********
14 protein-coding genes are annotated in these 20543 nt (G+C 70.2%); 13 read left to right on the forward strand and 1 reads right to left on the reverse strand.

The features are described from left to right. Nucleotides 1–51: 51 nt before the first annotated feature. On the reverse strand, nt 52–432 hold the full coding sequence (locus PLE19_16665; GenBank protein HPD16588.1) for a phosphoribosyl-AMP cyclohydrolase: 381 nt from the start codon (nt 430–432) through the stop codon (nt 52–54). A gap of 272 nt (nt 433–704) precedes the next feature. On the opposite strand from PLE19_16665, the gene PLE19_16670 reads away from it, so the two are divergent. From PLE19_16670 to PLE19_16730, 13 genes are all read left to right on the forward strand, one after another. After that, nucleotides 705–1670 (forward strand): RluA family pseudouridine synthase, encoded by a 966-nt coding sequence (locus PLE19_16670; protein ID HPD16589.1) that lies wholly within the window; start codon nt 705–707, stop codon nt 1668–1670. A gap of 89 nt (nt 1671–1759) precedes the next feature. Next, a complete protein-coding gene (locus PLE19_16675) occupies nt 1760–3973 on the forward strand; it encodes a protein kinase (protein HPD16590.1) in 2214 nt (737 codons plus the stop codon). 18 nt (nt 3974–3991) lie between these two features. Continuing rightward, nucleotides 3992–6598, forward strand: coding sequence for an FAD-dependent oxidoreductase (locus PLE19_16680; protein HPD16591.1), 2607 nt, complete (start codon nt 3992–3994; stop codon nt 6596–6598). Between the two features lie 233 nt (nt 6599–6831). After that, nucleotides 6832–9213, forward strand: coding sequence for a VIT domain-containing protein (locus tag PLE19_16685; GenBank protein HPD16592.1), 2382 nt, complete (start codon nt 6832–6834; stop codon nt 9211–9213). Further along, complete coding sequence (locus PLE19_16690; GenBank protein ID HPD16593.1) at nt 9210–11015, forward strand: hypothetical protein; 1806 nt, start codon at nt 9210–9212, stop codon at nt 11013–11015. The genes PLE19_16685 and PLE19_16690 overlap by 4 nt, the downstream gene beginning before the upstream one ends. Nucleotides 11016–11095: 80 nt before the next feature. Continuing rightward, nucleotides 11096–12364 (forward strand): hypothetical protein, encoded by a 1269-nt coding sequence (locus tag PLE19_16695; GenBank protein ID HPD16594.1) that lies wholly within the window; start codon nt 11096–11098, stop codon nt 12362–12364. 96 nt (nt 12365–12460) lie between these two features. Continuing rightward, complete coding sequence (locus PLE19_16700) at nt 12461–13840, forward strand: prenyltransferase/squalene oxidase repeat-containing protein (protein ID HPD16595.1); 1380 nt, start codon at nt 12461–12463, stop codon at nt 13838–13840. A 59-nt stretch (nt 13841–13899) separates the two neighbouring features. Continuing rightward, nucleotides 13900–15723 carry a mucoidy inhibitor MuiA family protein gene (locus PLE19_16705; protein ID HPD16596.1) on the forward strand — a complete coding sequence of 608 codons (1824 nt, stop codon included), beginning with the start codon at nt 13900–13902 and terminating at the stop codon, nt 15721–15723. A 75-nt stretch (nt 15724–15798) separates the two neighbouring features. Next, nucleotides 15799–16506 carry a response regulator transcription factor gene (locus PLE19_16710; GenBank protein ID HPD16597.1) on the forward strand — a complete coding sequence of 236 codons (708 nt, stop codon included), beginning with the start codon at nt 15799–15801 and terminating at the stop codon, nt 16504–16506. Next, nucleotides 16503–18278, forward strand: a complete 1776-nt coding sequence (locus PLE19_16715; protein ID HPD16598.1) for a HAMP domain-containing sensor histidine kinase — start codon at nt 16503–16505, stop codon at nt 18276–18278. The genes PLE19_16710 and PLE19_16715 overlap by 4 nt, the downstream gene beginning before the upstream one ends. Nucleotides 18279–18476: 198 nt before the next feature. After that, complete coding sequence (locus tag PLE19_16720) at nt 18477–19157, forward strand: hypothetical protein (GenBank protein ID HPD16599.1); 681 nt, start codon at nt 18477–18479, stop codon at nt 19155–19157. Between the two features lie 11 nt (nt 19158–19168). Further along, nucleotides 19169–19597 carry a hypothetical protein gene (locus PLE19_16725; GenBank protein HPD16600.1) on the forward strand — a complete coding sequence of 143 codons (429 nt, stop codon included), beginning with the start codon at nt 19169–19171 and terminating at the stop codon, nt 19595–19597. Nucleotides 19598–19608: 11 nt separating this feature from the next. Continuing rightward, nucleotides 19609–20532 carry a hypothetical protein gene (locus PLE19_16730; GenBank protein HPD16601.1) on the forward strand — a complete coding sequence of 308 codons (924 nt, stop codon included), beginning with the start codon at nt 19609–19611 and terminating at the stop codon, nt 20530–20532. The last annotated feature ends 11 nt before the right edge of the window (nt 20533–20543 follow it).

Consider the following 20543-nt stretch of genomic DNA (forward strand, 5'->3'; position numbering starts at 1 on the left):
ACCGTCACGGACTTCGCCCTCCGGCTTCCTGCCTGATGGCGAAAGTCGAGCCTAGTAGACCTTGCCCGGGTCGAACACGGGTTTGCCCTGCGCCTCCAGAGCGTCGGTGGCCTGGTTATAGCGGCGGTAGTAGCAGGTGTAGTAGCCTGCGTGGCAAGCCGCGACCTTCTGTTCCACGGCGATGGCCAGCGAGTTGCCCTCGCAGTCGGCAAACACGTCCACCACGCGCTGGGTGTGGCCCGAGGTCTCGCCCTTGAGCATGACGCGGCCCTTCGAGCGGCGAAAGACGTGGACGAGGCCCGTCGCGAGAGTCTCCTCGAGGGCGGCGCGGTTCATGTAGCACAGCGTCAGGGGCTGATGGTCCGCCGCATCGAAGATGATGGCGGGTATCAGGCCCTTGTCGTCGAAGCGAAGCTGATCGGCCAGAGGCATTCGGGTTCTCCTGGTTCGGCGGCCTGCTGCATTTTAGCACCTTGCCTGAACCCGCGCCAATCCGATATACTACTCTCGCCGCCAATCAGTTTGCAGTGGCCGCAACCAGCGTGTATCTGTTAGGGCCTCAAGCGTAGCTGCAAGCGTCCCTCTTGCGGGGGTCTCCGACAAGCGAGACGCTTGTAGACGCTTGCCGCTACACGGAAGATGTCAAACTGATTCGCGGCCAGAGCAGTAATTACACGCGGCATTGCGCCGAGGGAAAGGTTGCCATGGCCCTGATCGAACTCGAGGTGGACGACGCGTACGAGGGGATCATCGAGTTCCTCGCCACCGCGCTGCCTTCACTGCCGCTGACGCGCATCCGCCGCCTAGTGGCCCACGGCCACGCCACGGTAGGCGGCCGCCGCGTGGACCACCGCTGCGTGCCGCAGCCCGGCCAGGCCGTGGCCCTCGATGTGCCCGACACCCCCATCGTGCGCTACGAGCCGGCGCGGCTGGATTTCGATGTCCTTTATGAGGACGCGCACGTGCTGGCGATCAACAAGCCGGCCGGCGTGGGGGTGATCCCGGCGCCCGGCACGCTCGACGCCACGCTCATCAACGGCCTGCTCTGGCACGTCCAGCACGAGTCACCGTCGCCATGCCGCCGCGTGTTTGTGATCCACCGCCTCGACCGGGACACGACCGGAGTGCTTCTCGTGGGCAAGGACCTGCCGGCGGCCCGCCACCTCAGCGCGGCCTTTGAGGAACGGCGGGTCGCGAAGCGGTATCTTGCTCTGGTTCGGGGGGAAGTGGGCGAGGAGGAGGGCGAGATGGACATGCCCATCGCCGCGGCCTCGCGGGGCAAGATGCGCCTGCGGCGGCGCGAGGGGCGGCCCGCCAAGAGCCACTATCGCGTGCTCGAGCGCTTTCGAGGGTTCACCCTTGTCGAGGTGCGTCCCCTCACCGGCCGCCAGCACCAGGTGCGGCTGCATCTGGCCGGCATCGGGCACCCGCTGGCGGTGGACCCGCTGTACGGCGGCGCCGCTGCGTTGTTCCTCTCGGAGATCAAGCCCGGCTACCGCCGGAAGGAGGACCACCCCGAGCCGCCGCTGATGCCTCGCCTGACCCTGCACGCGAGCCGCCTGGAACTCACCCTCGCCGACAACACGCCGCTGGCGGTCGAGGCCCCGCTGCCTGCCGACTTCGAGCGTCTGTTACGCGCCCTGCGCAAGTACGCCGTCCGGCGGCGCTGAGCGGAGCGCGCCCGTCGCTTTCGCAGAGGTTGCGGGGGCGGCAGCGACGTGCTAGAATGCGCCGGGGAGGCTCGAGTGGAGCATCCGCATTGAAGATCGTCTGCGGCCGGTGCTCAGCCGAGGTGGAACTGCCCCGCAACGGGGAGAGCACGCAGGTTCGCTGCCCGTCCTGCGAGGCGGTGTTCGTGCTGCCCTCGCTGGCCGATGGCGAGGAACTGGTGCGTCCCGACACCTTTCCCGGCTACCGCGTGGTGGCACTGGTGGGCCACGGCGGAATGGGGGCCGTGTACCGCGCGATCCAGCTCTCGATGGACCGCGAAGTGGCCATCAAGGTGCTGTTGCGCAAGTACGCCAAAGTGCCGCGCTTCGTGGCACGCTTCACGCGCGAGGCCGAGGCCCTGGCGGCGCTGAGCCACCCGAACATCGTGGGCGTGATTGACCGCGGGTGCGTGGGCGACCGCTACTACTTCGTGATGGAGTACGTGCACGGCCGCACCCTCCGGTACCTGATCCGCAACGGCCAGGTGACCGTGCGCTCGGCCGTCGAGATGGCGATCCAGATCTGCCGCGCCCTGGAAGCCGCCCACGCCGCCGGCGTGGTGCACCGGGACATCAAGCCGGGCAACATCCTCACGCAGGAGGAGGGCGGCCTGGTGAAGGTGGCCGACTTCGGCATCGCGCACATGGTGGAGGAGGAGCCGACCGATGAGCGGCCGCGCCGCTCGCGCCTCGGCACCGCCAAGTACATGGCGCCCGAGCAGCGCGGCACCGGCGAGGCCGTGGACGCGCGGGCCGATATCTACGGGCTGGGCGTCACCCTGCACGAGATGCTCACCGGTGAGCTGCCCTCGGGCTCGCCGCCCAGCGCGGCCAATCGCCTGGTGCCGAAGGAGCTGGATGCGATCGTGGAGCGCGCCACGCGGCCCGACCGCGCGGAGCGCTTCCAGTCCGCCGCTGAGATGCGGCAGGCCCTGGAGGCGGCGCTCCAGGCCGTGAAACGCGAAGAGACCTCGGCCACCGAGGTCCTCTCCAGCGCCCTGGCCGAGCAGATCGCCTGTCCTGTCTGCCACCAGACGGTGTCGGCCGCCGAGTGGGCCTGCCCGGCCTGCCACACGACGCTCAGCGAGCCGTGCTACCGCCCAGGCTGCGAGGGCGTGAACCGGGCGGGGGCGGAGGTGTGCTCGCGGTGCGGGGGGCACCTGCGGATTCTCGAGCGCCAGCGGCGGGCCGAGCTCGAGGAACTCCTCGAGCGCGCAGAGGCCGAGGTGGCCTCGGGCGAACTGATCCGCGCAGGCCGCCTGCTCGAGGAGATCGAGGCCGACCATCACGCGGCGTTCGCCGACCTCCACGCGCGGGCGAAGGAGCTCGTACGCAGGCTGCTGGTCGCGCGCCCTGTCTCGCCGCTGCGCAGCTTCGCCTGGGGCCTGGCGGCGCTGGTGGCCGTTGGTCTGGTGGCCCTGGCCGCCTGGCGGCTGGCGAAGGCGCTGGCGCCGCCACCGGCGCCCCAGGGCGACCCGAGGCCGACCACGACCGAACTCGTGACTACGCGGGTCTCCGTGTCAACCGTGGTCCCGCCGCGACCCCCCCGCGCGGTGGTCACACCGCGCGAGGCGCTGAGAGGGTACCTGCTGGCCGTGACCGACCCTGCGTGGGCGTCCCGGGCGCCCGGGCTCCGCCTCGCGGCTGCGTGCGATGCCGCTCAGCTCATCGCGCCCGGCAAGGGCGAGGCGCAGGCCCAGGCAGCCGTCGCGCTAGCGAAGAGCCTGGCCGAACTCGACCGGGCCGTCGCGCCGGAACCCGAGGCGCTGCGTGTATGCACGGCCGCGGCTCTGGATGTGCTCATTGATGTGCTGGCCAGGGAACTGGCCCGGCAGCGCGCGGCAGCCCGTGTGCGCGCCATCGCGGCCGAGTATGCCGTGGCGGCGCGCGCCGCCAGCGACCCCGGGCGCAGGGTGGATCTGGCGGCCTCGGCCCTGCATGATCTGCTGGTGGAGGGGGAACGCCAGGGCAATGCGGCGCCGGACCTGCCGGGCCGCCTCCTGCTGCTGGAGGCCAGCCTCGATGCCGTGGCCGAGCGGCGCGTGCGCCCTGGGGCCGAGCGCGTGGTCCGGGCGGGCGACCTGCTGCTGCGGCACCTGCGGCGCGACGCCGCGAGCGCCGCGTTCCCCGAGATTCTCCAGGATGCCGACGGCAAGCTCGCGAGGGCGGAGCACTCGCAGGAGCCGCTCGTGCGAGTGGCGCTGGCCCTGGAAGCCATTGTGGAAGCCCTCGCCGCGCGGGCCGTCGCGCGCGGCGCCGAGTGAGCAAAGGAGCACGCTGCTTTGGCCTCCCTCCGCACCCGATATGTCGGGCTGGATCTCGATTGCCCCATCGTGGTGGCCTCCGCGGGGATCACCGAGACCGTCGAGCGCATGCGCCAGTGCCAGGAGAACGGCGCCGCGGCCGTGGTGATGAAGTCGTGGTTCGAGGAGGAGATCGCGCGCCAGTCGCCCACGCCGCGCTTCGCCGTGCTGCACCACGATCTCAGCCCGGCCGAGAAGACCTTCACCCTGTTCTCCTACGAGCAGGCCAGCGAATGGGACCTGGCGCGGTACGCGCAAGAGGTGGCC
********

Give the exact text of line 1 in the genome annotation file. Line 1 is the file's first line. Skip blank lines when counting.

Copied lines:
14 protein-coding genes are annotated in these 20543 nt (G+C 70.2%); 13 read left to right on the forward strand and 1 reads right to left on the reverse strand.